Ok. In our case, these properties will be part of TOurDataType,
TOurString, etc. But how can these be exposed? With max being a property
of TOurDateTime are you saying that then for every business object that
has a TOurDateTime property (1 or more) we would need to write getters
and setters for every instance of TOurDateTime (could be 100's across
all business objects)? I'd imagine this can not be what you are
proposing, but I can not see how else you are exposing this so called meta
data.
Thanks again,
Tom.
 

Re: Value type framwork & calling specific setters

Quote

2. The Value Types are made available but not through the "normal" pulic
class interface so that a data layer and UI layer can access all the
metadata, etc that those layers require but of which the client code has
no
need.

I don't understand this Joanna. When it is not public how is it done ?
Bart
 

Re: Value type framwork & calling specific setters

"Bart Janisse" <@>a écrit dans le message de news:
43a96b42$XXXX@XXXXX.COM...
| I don't understand this Joanna. When it is not public how is it done ?
The Value Types list is surfaced through an Interface that has a
GetValueTypes method.
Joanna
--
Joanna Carter [TeamB]
Consultant Software Engineer
 

Re: Value type framwork & calling specific setters

"Tom Corcoran" <XXXX@XXXXX.COM>a écrit dans le
message de news: XXXX@XXXXX.COM...
| Our framework is based on TCollection and TCollectionItem, with all
| business classes being descendants of our descendant of TCollectionItem.
| Without introducing interfaces I guess, that would eliminate the
| situation like your frameworks, where business classes descend from
| TBusinessObject.
Basing your framewxork on TCollection and TCollectionItem is not a good
idea. Some business classes do not need this analogy and you are adding
behaviour from the VCL classes that is not necessary.
| I guess your TBusinessObject is equivalent to our TOurDataType where our
| value types, TOurString, TOurBoolean, TOurDateTime, TOurDouble are
| descendants of TOurDataType.
No, TBusinessObject is not the base class of the Value Type hierarchy, it
contains a list of Value Types. If we want a BO Value Type, then this, like
all the other Value Types contains a private field of the appropriate type.
|>Every business object needs a list of Value Types to hold the values
|>behind the properties, the...THashedStringList is the
|>list that holds the Value Types.
|
| I guess we could have the FValueTypes in TOurCollection.
No, you would hot have a list of Value Types in a collection, the list of
Value Types is held in the base business object class.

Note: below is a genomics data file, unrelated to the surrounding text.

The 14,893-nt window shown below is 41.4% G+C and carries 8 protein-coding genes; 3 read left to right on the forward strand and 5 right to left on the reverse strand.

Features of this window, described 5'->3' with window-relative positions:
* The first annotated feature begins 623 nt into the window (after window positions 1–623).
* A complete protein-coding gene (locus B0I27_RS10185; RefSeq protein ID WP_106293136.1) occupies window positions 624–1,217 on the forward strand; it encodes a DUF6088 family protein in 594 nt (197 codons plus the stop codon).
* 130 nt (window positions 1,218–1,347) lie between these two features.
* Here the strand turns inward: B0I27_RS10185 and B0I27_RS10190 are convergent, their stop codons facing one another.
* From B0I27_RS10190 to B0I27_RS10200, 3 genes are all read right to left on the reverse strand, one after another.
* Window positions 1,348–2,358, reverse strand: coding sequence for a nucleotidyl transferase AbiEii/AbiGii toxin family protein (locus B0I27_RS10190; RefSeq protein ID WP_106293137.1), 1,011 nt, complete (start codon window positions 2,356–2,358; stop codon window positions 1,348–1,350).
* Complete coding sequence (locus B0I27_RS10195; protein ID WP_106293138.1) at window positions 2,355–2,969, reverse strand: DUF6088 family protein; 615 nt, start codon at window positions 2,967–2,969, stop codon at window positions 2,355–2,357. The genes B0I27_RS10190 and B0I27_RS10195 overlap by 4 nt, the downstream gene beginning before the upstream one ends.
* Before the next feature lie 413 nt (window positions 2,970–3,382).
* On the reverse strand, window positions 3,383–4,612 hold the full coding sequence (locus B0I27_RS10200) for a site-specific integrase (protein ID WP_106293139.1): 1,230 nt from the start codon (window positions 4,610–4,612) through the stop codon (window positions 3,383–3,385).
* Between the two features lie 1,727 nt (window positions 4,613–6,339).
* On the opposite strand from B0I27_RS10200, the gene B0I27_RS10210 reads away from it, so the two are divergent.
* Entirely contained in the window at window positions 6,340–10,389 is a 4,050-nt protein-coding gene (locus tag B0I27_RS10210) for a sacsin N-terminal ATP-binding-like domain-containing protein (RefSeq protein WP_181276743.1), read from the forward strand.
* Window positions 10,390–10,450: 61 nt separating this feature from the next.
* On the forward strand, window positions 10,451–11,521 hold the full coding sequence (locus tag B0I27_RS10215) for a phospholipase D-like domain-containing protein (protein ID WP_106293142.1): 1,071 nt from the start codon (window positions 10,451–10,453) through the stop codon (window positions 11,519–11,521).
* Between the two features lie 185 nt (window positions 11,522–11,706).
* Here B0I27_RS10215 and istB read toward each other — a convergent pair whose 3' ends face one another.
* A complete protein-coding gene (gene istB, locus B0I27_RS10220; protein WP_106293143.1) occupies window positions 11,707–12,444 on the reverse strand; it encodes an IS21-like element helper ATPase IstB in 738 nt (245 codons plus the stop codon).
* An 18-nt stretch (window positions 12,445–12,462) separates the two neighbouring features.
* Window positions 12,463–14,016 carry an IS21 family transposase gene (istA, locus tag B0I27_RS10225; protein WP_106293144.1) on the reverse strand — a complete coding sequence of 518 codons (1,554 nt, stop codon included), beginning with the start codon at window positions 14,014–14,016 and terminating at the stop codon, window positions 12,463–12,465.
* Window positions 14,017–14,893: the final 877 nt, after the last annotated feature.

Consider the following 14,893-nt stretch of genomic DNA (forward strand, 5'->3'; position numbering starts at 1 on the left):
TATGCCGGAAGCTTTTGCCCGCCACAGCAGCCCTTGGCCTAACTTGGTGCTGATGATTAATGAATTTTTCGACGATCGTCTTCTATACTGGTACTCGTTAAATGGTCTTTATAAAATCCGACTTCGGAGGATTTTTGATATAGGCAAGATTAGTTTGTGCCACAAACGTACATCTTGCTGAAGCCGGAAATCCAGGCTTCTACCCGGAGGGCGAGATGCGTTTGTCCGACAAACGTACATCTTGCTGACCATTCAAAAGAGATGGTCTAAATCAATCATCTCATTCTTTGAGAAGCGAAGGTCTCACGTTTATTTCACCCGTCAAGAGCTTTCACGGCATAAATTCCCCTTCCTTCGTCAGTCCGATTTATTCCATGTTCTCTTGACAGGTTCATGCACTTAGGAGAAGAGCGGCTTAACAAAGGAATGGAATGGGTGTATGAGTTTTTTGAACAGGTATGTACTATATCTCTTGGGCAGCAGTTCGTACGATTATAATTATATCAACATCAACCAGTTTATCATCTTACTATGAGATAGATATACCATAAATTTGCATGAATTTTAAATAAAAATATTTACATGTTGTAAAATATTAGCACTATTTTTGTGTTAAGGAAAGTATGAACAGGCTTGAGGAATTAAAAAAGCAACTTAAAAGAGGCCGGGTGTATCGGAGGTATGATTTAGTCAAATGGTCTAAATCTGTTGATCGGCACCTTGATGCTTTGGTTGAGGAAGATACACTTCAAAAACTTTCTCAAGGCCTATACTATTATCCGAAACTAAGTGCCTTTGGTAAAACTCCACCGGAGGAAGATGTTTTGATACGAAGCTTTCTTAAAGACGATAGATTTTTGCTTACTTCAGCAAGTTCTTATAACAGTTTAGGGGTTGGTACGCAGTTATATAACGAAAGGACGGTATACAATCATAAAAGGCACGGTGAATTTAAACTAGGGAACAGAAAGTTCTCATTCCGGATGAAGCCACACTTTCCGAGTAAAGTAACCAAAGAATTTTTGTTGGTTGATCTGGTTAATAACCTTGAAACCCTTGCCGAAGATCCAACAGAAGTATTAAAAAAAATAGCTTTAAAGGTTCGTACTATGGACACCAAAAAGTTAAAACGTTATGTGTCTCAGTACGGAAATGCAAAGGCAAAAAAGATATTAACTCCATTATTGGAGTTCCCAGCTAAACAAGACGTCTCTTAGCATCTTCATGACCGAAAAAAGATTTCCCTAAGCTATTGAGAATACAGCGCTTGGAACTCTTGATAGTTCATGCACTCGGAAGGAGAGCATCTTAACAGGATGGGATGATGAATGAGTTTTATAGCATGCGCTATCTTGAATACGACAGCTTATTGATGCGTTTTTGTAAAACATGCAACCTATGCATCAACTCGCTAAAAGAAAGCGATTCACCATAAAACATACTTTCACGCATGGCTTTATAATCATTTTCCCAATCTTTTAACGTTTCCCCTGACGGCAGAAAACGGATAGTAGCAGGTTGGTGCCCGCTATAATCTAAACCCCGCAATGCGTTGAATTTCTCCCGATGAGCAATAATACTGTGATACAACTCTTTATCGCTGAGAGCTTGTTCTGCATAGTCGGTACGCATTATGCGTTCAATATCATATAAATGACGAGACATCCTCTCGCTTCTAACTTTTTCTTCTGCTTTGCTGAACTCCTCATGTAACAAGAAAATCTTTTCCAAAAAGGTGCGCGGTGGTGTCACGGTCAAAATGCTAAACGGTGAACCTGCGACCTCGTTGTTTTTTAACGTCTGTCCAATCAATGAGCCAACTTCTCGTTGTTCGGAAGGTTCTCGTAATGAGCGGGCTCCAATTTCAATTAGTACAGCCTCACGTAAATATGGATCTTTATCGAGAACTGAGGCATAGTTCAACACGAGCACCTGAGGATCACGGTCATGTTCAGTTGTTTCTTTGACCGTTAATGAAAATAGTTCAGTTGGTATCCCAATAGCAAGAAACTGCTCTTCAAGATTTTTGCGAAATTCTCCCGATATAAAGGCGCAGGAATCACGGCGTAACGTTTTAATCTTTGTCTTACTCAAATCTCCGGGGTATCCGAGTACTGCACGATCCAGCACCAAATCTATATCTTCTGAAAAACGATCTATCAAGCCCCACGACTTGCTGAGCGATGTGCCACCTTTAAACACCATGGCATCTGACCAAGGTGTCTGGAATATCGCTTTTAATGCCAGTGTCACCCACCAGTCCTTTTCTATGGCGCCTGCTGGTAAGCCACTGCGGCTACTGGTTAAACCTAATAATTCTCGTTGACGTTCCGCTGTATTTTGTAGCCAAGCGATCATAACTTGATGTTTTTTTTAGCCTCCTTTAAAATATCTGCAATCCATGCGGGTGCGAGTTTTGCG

What is your reasoning behing choosing to derive from TCollection/Item ??
|>>| 2. It is easy to add extra information i.e. max,length,min,etc
|>This kind of metadata can be and is kept in the internal ValueTypes.
|
| Ok. In our case, these properties will be part of TOurDataType,
| TOurString, etc. But how can these be exposed? With max being a property
| of TOurDateTime are you saying that then for every business object that
| has a TOurDateTime property (1 or more) we would need to write getters
| and setters for every instance of TOurDateTime (could be 100's across
| all business objects)? I'd imagine this can not be what you are
| proposing, but I can not see how else you are exposing this so called meta
| data.
But of course you would have to declare accessors for every property of
every class. This is no more onerous than having to write property accessors
for every property regardless of its type to accomodate the validation and
business rules required as part of a business class.
Please look at the example code that I posted the other day for further
clarification. But don't think that you can get away with a 'no-code'
solution to a well-designed Value Type framework.
Joanna
--
Joanna Carter [TeamB]
Consultant Software Engineer
 

Re: Value type framwork & calling specific setters

Thanks for the help.
Joanna Carter [TeamB] writes:
Quote
Basing your framewxork on TCollection and TCollectionItem is not a good
idea. Some business classes do not need this analogy and you are adding
behaviour from the VCL classes that is not necessary.
I would say that is probably arguable. The design is somewhat inspired by
Scott Ambler's Single table inheritance paper. We also use things like
Tcollection inbuilt sort which is pretty fast. This basis on TCollection
does lead to some restrictions on the business classes but works quiet well.
Quote
What is your reasoning behing choosing to derive from TCollection/Item ??
We have a lot invested in this framework now, which has been in use for
a number of years, so are not prepared to change it is design right now.
Quote
But of course you would have to declare accessors for every property of
every class. This is no more onerous than having to write property accessors
for every property regardless of its type to accomodate the validation and
business rules required as part of a business class.
We are working on a reg ex driven code generator to update our code base
for the value type scenario and we use a code generator to build our
objects so this would not necessarily be so daunting.
Quote
Please look at the example code that I posted the other day for further
clarification. But don't think that you can get away with a 'no-code'
solution to a well-designed Value Type framework.
Will have to knuckle down in the new year and come with with a solution.
Thanks for all the tips and advice and happy holidays.
Tom.
 

Re: Value type framwork & calling specific setters

Quote

The Value Types list is surfaced through an Interface that has a
GetValueTypes method.

I have to chew on this for a while and do some playing with interfaces. But
I like to get back on this later if it is not a problem
Bart.